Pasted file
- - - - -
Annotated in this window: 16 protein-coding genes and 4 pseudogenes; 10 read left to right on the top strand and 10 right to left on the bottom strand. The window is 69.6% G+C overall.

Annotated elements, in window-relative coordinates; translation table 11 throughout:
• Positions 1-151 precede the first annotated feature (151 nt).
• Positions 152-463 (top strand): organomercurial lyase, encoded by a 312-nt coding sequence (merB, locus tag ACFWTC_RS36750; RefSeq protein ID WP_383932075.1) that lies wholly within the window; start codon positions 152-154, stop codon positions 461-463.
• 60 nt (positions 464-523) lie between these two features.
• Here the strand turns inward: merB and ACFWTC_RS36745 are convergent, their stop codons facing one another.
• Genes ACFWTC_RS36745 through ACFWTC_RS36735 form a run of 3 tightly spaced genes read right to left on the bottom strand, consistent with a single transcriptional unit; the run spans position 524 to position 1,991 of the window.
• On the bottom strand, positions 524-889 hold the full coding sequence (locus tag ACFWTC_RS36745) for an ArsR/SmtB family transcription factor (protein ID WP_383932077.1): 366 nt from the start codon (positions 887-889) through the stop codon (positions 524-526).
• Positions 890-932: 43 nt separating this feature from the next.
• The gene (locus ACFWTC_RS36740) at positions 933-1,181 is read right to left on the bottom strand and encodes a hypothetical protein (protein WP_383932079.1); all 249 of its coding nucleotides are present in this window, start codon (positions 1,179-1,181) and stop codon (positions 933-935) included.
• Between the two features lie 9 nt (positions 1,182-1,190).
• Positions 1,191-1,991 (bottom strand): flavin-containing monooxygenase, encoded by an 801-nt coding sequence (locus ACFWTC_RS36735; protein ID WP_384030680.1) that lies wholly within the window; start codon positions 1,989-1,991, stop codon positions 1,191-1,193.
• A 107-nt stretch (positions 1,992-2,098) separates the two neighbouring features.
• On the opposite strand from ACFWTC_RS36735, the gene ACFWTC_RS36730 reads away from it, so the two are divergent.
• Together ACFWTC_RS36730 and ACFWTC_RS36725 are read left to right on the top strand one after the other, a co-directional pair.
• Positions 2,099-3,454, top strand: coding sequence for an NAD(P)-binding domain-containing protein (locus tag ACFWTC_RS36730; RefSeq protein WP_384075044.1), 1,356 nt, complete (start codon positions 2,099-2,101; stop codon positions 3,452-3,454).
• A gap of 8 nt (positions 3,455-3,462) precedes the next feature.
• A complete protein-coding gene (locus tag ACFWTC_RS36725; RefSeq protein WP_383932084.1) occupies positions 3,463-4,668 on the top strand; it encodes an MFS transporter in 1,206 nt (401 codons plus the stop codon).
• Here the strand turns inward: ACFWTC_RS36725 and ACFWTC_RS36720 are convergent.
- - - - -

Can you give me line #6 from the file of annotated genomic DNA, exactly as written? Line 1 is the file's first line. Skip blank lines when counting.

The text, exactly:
• Here the strand turns inward: merB and ACFWTC_RS36745 are convergent, their stop codons facing one another.